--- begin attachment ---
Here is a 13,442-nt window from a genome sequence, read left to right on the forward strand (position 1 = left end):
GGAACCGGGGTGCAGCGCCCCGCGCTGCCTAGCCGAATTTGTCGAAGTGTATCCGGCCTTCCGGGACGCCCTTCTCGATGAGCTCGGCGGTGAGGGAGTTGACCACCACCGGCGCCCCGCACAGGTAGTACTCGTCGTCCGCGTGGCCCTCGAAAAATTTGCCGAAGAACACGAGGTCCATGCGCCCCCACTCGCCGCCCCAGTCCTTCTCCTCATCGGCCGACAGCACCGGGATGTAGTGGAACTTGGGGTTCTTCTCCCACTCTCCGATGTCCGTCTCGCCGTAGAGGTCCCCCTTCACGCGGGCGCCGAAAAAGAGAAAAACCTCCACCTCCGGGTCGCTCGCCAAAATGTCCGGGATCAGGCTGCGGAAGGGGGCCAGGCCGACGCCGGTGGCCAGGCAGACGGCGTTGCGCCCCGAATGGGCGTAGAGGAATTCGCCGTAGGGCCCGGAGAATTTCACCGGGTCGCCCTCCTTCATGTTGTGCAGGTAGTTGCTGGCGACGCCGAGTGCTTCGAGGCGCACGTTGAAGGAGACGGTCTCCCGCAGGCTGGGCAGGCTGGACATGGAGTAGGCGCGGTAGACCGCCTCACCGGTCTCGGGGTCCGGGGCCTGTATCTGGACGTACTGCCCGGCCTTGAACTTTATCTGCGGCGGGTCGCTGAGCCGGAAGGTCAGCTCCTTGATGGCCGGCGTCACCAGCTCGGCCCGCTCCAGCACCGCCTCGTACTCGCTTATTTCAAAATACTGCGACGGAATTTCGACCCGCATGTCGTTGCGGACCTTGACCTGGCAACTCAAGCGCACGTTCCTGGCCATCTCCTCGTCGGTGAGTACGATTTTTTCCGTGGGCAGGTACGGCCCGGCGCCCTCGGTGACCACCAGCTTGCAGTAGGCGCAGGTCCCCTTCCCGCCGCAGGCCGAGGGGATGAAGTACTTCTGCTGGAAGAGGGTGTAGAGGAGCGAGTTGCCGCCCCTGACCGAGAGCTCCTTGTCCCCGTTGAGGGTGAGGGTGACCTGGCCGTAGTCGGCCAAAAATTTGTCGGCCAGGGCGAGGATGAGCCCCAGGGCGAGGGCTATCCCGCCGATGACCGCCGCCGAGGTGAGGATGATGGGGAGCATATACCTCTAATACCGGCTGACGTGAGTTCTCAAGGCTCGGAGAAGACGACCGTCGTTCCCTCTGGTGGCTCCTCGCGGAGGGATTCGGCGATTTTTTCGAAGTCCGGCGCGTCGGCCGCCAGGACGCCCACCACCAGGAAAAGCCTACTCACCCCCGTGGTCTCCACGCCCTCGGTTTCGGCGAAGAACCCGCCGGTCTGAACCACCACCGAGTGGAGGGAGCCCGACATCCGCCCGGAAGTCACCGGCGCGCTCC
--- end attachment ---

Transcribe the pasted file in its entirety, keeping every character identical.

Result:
Here is a 13,442-nt window from a genome sequence, read left to right on the forward strand (position 1 = left end):
GGAACCGGGGTGCAGCGCCCCGCGCTGCCTAGCCGAATTTGTCGAAGTGTATCCGGCCTTCCGGGACGCCCTTCTCGATGAGCTCGGCGGTGAGGGAGTTGACCACCACCGGCGCCCCGCACAGGTAGTACTCGTCGTCCGCGTGGCCCTCGAAAAATTTGCCGAAGAACACGAGGTCCATGCGCCCCCACTCGCCGCCCCAGTCCTTCTCCTCATCGGCCGACAGCACCGGGATGTAGTGGAACTTGGGGTTCTTCTCCCACTCTCCGATGTCCGTCTCGCCGTAGAGGTCCCCCTTCACGCGGGCGCCGAAAAAGAGAAAAACCTCCACCTCCGGGTCGCTCGCCAAAATGTCCGGGATCAGGCTGCGGAAGGGGGCCAGGCCGACGCCGGTGGCCAGGCAGACGGCGTTGCGCCCCGAATGGGCGTAGAGGAATTCGCCGTAGGGCCCGGAGAATTTCACCGGGTCGCCCTCCTTCATGTTGTGCAGGTAGTTGCTGGCGACGCCGAGTGCTTCGAGGCGCACGTTGAAGGAGACGGTCTCCCGCAGGCTGGGCAGGCTGGACATGGAGTAGGCGCGGTAGACCGCCTCACCGGTCTCGGGGTCCGGGGCCTGTATCTGGACGTACTGCCCGGCCTTGAACTTTATCTGCGGCGGGTCGCTGAGCCGGAAGGTCAGCTCCTTGATGGCCGGCGTCACCAGCTCGGCCCGCTCCAGCACCGCCTCGTACTCGCTTATTTCAAAATACTGCGACGGAATTTCGACCCGCATGTCGTTGCGGACCTTGACCTGGCAACTCAAGCGCACGTTCCTGGCCATCTCCTCGTCGGTGAGTACGATTTTTTCCGTGGGCAGGTACGGCCCGGCGCCCTCGGTGACCACCAGCTTGCAGTAGGCGCAGGTCCCCTTCCCGCCGCAGGCCGAGGGGATGAAGTACTTCTGCTGGAAGAGGGTGTAGAGGAGCGAGTTGCCGCCCCTGACCGAGAGCTCCTTGTCCCCGTTGAGGGTGAGGGTGACCTGGCCGTAGTCGGCCAAAAATTTGTCGGCCAGGGCGAGGATGAGCCCCAGGGCGAGGGCTATCCCGCCGATGACCGCCGCCGAGGTGAGGATGATGGGGAGCATATACCTCTAATACCGGCTGACGTGAGTTCTCAAGGCTCGGAGAAGACGACCGTCGTTCCCTCTGGTGGCTCCTCGCGGAGGGATTCGGCGATTTTTTCGAAGTCCGGCGCGTCGGCCGCCAGGACGCCCACCACCAGGAAAAGCCTACTCACCCCCGTGGTCTCCACGCCCTCGGTTTCGGCGAAGAACCCGCCGGTCTGAACCACCACCGAGTGGAGGGAGCCCGACATCCGCCCGGAAGTCACCGGCGCGCTCC